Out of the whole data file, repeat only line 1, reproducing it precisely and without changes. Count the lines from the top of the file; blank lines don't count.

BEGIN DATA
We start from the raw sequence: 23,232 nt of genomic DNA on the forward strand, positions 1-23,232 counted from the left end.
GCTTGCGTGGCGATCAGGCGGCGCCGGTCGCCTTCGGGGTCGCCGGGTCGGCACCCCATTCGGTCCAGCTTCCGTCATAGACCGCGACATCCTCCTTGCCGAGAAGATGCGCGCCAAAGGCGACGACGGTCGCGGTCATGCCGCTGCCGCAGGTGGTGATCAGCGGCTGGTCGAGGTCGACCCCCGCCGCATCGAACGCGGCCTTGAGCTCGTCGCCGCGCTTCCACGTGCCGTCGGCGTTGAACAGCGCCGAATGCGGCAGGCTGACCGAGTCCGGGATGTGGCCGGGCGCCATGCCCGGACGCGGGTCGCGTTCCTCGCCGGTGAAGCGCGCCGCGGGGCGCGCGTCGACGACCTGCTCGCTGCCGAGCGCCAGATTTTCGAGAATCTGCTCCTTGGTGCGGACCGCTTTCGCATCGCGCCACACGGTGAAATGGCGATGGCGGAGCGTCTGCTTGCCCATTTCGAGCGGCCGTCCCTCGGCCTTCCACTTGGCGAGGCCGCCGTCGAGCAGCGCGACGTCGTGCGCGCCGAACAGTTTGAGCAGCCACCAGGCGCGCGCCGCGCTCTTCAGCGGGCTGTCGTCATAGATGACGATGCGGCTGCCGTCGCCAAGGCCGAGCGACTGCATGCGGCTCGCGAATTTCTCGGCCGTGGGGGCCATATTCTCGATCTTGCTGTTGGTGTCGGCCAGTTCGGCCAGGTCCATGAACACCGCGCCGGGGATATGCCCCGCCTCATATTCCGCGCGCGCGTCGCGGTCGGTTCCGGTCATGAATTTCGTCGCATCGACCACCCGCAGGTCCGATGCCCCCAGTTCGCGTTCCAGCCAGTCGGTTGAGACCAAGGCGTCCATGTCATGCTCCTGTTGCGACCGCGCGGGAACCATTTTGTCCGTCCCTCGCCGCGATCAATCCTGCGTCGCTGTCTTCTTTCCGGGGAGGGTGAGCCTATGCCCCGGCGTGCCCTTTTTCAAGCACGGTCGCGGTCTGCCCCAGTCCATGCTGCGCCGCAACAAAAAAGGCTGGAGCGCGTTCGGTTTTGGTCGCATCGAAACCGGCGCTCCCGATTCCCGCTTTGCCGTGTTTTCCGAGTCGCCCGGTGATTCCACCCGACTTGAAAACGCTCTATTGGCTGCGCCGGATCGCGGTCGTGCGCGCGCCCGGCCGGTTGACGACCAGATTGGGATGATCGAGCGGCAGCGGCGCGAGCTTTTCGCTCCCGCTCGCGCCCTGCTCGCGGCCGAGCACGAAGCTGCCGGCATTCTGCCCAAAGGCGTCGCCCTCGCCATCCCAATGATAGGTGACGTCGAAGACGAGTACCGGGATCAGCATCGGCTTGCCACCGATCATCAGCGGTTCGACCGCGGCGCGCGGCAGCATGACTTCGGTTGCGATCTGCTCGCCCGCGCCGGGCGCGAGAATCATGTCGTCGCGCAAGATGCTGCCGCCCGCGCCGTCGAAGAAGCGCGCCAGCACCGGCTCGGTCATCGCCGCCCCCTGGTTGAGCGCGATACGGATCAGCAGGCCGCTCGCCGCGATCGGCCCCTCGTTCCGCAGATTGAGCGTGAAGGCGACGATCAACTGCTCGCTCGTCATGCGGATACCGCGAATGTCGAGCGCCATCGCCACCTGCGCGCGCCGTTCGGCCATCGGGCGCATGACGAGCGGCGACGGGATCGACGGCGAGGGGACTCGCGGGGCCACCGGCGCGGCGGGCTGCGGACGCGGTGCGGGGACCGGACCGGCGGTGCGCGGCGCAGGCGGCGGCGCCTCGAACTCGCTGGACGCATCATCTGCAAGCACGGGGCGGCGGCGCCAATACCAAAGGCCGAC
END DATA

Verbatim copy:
We start from the raw sequence: 23,232 nt of genomic DNA on the forward strand, positions 1-23,232 counted from the left end.